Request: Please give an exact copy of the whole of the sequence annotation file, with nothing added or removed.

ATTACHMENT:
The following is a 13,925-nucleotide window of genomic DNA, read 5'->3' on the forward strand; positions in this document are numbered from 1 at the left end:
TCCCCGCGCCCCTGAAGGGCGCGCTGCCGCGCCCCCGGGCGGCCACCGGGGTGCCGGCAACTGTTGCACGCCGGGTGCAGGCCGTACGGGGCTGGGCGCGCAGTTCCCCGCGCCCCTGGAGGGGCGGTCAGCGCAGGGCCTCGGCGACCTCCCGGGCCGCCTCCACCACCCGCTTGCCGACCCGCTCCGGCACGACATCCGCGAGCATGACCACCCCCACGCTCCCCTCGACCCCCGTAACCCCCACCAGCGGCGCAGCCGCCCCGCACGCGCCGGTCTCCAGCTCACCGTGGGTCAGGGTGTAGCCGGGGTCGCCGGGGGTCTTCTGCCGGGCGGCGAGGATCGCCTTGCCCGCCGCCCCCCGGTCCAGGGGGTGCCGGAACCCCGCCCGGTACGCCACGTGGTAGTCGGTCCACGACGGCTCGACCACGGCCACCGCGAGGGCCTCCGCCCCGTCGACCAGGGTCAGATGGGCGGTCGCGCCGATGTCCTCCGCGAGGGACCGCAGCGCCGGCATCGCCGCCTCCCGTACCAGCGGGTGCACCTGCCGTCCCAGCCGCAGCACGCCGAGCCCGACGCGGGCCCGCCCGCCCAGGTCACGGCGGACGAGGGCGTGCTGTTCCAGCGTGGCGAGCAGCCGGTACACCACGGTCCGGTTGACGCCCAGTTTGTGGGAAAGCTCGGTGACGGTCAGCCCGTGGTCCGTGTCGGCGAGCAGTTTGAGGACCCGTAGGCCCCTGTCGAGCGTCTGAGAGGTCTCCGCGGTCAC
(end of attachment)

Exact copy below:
The following is a 13,925-nucleotide window of genomic DNA, read 5'->3' on the forward strand; positions in this document are numbered from 1 at the left end:
TCCCCGCGCCCCTGAAGGGCGCGCTGCCGCGCCCCCGGGCGGCCACCGGGGTGCCGGCAACTGTTGCACGCCGGGTGCAGGCCGTACGGGGCTGGGCGCGCAGTTCCCCGCGCCCCTGGAGGGGCGGTCAGCGCAGGGCCTCGGCGACCTCCCGGGCCGCCTCCACCACCCGCTTGCCGACCCGCTCCGGCACGACATCCGCGAGCATGACCACCCCCACGCTCCCCTCGACCCCCGTAACCCCCACCAGCGGCGCAGCCGCCCCGCACGCGCCGGTCTCCAGCTCACCGTGGGTCAGGGTGTAGCCGGGGTCGCCGGGGGTCTTCTGCCGGGCGGCGAGGATCGCCTTGCCCGCCGCCCCCCGGTCCAGGGGGTGCCGGAACCCCGCCCGGTACGCCACGTGGTAGTCGGTCCACGACGGCTCGACCACGGCCACCGCGAGGGCCTCCGCCCCGTCGACCAGGGTCAGATGGGCGGTCGCGCCGATGTCCTCCGCGAGGGACCGCAGCGCCGGCATCGCCGCCTCCCGTACCAGCGGGTGCACCTGCCGTCCCAGCCGCAGCACGCCGAGCCCGACGCGGGCCCGCCCGCCCAGGTCACGGCGGACGAGGGCGTGCTGTTCCAGCGTGGCGAGCAGCCGGTACACCACGGTCCGGTTGACGCCCAGTTTGTGGGAAAGCTCGGTGACGGTCAGCCCGTGGTCCGTGTCGGCGAGCAGTTTGAGGACCCGTAGGCCCCTGTCGAGCGTCTGAGAGGTCTCCGCGGTCAC